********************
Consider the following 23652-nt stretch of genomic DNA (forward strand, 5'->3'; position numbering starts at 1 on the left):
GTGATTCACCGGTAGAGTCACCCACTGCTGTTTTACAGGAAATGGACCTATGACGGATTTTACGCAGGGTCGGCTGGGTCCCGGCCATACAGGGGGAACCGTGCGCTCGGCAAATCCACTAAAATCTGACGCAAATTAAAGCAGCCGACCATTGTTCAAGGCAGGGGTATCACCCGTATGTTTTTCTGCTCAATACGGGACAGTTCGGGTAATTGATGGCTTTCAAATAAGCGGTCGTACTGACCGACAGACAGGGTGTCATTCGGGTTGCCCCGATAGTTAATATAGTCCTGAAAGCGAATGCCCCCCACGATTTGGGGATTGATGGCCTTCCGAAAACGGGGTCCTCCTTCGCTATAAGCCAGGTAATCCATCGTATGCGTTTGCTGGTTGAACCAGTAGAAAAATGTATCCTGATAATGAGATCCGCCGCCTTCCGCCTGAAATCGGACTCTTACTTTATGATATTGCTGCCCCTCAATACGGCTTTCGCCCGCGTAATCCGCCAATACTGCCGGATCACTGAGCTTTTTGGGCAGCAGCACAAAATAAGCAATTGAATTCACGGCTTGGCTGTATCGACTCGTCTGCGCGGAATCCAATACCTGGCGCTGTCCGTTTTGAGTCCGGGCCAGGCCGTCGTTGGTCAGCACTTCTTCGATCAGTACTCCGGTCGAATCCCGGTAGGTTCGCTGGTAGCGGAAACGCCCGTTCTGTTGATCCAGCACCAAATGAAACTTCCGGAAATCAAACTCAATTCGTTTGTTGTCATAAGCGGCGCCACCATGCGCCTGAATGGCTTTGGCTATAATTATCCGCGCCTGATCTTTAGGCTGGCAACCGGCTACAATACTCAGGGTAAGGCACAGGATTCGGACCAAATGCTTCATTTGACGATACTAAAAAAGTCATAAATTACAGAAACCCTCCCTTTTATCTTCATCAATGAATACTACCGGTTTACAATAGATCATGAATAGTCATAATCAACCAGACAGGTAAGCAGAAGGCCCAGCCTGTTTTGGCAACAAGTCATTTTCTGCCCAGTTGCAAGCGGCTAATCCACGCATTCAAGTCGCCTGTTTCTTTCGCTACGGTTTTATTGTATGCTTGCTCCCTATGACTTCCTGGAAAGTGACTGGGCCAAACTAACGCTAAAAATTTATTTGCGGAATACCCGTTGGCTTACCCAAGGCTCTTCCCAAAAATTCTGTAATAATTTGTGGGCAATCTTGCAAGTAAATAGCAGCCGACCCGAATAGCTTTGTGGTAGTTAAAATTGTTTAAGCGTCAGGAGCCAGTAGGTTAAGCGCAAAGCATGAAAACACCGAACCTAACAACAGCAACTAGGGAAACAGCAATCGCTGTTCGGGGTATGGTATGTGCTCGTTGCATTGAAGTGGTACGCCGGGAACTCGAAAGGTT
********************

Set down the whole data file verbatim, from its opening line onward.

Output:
Consider the following 23652-nt stretch of genomic DNA (forward strand, 5'->3'; position numbering starts at 1 on the left):
GTGATTCACCGGTAGAGTCACCCACTGCTGTTTTACAGGAAATGGACCTATGACGGATTTTACGCAGGGTCGGCTGGGTCCCGGCCATACAGGGGGAACCGTGCGCTCGGCAAATCCACTAAAATCTGACGCAAATTAAAGCAGCCGACCATTGTTCAAGGCAGGGGTATCACCCGTATGTTTTTCTGCTCAATACGGGACAGTTCGGGTAATTGATGGCTTTCAAATAAGCGGTCGTACTGACCGACAGACAGGGTGTCATTCGGGTTGCCCCGATAGTTAATATAGTCCTGAAAGCGAATGCCCCCCACGATTTGGGGATTGATGGCCTTCCGAAAACGGGGTCCTCCTTCGCTATAAGCCAGGTAATCCATCGTATGCGTTTGCTGGTTGAACCAGTAGAAAAATGTATCCTGATAATGAGATCCGCCGCCTTCCGCCTGAAATCGGACTCTTACTTTATGATATTGCTGCCCCTCAATACGGCTTTCGCCCGCGTAATCCGCCAATACTGCCGGATCACTGAGCTTTTTGGGCAGCAGCACAAAATAAGCAATTGAATTCACGGCTTGGCTGTATCGACTCGTCTGCGCGGAATCCAATACCTGGCGCTGTCCGTTTTGAGTCCGGGCCAGGCCGTCGTTGGTCAGCACTTCTTCGATCAGTACTCCGGTCGAATCCCGGTAGGTTCGCTGGTAGCGGAAACGCCCGTTCTGTTGATCCAGCACCAAATGAAACTTCCGGAAATCAAACTCAATTCGTTTGTTGTCATAAGCGGCGCCACCATGCGCCTGAATGGCTTTGGCTATAATTATCCGCGCCTGATCTTTAGGCTGGCAACCGGCTACAATACTCAGGGTAAGGCACAGGATTCGGACCAAATGCTTCATTTGACGATACTAAAAAAGTCATAAATTACAGAAACCCTCCCTTTTATCTTCATCAATGAATACTACCGGTTTACAATAGATCATGAATAGTCATAATCAACCAGACAGGTAAGCAGAAGGCCCAGCCTGTTTTGGCAACAAGTCATTTTCTGCCCAGTTGCAAGCGGCTAATCCACGCATTCAAGTCGCCTGTTTCTTTCGCTACGGTTTTATTGTATGCTTGCTCCCTATGACTTCCTGGAAAGTGACTGGGCCAAACTAACGCTAAAAATTTATTTGCGGAATACCCGTTGGCTTACCCAAGGCTCTTCCCAAAAATTCTGTAATAATTTGTGGGCAATCTTGCAAGTAAATAGCAGCCGACCCGAATAGCTTTGTGGTAGTTAAAATTGTTTAAGCGTCAGGAGCCAGTAGGTTAAGCGCAAAGCATGAAAACACCGAACCTAACAACAGCAACTAGGGAAACAGCAATCGCTGTTCGGGGTATGGTATGTGCTCGTTGCATTGAAGTGGTACGCCGGGAACTCGAAAGGTT